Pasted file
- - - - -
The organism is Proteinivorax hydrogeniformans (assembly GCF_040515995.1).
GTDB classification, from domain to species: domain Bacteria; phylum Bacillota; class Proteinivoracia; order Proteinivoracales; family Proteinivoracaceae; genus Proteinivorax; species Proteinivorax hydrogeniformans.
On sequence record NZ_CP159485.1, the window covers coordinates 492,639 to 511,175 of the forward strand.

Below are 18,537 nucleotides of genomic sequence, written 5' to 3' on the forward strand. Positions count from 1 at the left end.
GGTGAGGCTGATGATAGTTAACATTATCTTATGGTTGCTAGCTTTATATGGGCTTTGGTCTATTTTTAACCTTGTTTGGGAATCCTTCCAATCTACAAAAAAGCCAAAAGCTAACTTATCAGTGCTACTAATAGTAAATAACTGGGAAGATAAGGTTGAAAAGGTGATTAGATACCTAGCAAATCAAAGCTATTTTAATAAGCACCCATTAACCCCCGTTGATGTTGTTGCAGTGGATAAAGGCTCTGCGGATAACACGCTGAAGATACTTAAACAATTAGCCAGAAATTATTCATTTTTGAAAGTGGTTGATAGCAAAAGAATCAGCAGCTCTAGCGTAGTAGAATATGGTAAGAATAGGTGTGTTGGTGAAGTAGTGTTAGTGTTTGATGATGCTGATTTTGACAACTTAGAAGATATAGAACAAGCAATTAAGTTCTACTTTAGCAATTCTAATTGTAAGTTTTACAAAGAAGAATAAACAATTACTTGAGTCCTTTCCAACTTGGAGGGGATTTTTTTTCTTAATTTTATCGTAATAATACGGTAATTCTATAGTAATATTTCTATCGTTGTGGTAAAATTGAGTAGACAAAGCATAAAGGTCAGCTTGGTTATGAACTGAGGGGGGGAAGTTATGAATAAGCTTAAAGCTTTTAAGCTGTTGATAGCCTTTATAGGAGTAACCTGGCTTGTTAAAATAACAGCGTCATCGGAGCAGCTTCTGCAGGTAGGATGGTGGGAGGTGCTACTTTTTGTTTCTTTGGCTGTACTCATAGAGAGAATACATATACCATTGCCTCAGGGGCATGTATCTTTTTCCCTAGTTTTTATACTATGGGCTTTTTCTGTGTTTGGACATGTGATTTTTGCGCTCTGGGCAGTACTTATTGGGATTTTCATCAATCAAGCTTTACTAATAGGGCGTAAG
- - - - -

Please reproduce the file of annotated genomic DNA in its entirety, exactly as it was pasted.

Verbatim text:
The organism is Proteinivorax hydrogeniformans (assembly GCF_040515995.1).
GTDB classification, from domain to species: domain Bacteria; phylum Bacillota; class Proteinivoracia; order Proteinivoracales; family Proteinivoracaceae; genus Proteinivorax; species Proteinivorax hydrogeniformans.
On sequence record NZ_CP159485.1, the window covers coordinates 492,639 to 511,175 of the forward strand.

Below are 18,537 nucleotides of genomic sequence, written 5' to 3' on the forward strand. Positions count from 1 at the left end.
GGTGAGGCTGATGATAGTTAACATTATCTTATGGTTGCTAGCTTTATATGGGCTTTGGTCTATTTTTAACCTTGTTTGGGAATCCTTCCAATCTACAAAAAAGCCAAAAGCTAACTTATCAGTGCTACTAATAGTAAATAACTGGGAAGATAAGGTTGAAAAGGTGATTAGATACCTAGCAAATCAAAGCTATTTTAATAAGCACCCATTAACCCCCGTTGATGTTGTTGCAGTGGATAAAGGCTCTGCGGATAACACGCTGAAGATACTTAAACAATTAGCCAGAAATTATTCATTTTTGAAAGTGGTTGATAGCAAAAGAATCAGCAGCTCTAGCGTAGTAGAATATGGTAAGAATAGGTGTGTTGGTGAAGTAGTGTTAGTGTTTGATGATGCTGATTTTGACAACTTAGAAGATATAGAACAAGCAATTAAGTTCTACTTTAGCAATTCTAATTGTAAGTTTTACAAAGAAGAATAAACAATTACTTGAGTCCTTTCCAACTTGGAGGGGATTTTTTTTCTTAATTTTATCGTAATAATACGGTAATTCTATAGTAATATTTCTATCGTTGTGGTAAAATTGAGTAGACAAAGCATAAAGGTCAGCTTGGTTATGAACTGAGGGGGGGAAGTTATGAATAAGCTTAAAGCTTTTAAGCTGTTGATAGCCTTTATAGGAGTAACCTGGCTTGTTAAAATAACAGCGTCATCGGAGCAGCTTCTGCAGGTAGGATGGTGGGAGGTGCTACTTTTTGTTTCTTTGGCTGTACTCATAGAGAGAATACATATACCATTGCCTCAGGGGCATGTATCTTTTTCCCTAGTTTTTATACTATGGGCTTTTTCTGTGTTTGGACATGTGATTTTTGCGCTCTGGGCAGTACTTATTGGGATTTTCATCAATCAAGCTTTACTAATAGGGCGTAAG